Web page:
Justice Bere described the complaint as a falsehood meant to taint his clean record.

“In this exciting phase that we are in as a country, and in view of the much spoken about confrontation against the vice of corruption, there will always be excitable individuals who would wish to create some relevance in this noble fight,” he said.

“They are the greatest threat to this noble endeavour and stand in the path of, and indeed in this way obstruct, the genuine fight against corruption. It is in this spirit that the false complaint against me must be looked at.” 

Mr Ndudzo, in a follow up letter, stuck to his story, saying he had no reason to frame Justice Bere.

“My client is a public institution to which the value of the matter would not in any way diminish its standing even in the face of an adverse outcome,” he said.

“There would under those circumstances, have been no reason or incentive for me to make unfounded allegations against the learned judge in the name of deriving an advantage.”

Mr Ndudzo denied having a personal relationship with Justice Bere, saying he was surprised to receive a call from him.

“I was not a legal advisor to ZIFA in the period in question (2015) and could not have developed a personal relationship with the learned judge based on this assertion,” he said.

“For the sake of completeness, I did not hitherto form a personal relationship with the learned judge even after I became legal advisor of ZIFA in 2016.
“It was against this backdrop that I was startled upon receiving the telephone call from the learned judge in 2017 as I had not had any prior communication with him.”

Meanwhile, Justice Bere has made headlines in the news over other allegations of conflict of interest in a ruling he made in the more than $2 million consultancy dispute between the Zimbabwe Stock Exchange-listed Meikles Limited and Widefree Investments.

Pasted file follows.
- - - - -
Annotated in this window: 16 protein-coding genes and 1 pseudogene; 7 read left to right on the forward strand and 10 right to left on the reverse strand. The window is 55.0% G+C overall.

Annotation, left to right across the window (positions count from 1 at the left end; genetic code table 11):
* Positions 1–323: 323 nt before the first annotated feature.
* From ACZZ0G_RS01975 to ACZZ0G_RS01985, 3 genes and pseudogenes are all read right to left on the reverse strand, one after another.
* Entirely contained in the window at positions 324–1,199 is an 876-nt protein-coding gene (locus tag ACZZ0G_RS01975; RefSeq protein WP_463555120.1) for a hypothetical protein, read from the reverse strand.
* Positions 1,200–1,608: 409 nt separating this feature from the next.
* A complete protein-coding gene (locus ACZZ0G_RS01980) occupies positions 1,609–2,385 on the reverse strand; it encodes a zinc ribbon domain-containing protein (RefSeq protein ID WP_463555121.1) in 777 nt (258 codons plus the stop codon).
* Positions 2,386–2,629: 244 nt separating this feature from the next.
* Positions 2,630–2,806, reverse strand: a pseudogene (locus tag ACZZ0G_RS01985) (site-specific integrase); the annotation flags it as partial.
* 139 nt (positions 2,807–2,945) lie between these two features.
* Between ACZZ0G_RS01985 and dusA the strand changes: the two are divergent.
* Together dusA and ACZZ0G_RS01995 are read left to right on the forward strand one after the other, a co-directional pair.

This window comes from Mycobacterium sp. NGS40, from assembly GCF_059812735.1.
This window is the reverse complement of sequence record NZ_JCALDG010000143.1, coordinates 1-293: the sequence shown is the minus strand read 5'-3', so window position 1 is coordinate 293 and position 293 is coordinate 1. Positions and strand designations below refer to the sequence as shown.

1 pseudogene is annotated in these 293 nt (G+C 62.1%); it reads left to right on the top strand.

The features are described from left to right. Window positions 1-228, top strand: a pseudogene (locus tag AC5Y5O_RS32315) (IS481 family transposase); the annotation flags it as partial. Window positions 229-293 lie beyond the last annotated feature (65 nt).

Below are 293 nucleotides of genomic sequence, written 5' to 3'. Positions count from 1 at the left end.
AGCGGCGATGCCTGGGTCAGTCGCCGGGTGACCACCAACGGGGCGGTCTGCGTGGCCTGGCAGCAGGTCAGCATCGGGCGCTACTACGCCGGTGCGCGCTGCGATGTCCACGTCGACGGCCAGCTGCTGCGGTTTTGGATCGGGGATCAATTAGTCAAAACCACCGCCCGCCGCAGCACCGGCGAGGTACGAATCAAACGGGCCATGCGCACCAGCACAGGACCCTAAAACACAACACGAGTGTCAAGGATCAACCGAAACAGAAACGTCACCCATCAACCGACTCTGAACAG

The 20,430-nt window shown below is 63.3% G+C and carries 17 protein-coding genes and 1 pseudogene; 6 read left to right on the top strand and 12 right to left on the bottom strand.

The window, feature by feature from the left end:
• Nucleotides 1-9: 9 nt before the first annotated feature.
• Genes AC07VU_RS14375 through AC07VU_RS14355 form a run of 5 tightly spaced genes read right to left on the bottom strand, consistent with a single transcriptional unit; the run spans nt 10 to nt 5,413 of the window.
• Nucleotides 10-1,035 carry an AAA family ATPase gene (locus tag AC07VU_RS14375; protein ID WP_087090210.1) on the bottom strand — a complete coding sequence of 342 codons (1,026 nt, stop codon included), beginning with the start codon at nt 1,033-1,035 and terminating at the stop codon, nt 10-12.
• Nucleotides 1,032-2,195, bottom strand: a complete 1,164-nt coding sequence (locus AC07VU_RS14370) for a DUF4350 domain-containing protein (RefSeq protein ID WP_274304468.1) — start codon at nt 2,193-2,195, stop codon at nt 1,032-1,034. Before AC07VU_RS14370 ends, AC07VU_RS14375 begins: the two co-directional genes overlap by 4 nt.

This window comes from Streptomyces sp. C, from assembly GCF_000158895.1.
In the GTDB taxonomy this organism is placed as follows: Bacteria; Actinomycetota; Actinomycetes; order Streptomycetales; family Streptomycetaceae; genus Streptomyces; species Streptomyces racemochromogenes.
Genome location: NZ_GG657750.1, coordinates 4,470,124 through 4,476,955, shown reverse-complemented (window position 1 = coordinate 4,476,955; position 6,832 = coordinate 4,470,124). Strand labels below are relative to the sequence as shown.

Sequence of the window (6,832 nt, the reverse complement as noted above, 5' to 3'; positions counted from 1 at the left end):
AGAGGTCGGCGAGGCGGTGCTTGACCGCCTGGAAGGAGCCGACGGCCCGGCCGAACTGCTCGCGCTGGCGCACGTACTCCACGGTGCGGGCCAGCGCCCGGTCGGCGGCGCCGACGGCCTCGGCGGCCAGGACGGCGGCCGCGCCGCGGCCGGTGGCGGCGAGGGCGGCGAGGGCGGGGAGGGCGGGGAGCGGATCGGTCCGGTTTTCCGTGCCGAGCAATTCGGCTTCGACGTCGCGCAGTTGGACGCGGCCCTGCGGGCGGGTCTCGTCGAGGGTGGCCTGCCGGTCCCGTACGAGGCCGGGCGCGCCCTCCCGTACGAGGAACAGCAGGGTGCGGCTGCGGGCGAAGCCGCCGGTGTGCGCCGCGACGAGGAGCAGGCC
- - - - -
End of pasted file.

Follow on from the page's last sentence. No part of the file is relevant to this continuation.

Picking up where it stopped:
Widefree is linked to industrialist Mr Joseph Kanyekanye, a long standing client of Bere Brothers, a law firm founded by the judge.

Chief Justice Luke Malaba recently ordered investigations into alleged violation of judicial ethical conduct by Justice Bere after Meikles executive chairman Mr John Moxon filed a complaint with the Judicial Service Commission (JSC) that Justice Bere was conflicted in giving a ruling against Meikles under Case Number SC 503 /18.

Meikles, which entered into a consultancy agreement with Widefree Investments trading as Core Solutions in December 2013, lost the case both at the High Court and Supreme Court.

The obligation of the agreement was that Core Solutions would assist Meikles in recovering funds owed by the Reserve Bank of Zimbabwe.

Chief Justice Malaba acknowledged receipt of the complaint against Justice Bere, saying it raised issues relating to ethical conduct of the imputed judge and ordered investigations into his conduct.

“We acknowledge receipt of your letter dated September 20, 2018 addressed to Honourable Chief Justice, which has been referred to the Chief Justice for response,” read the letter dated September 28, 2018 and signed by Ms Anita Tshuma, the registrar of the Constitutional and Supreme Court.

“The Chief Justice has requested us to inform you that your complaint raises issues relating to the ethical conduct of the judicial officer concerned, which will need to be investigated by the Judicial Ethics Advisory Committee.”

In a letter written to Chief Justice Malaba in September 2018, Mr Moxon said he had information of Mr Kanyekanye’s links with Justice Bere. Herald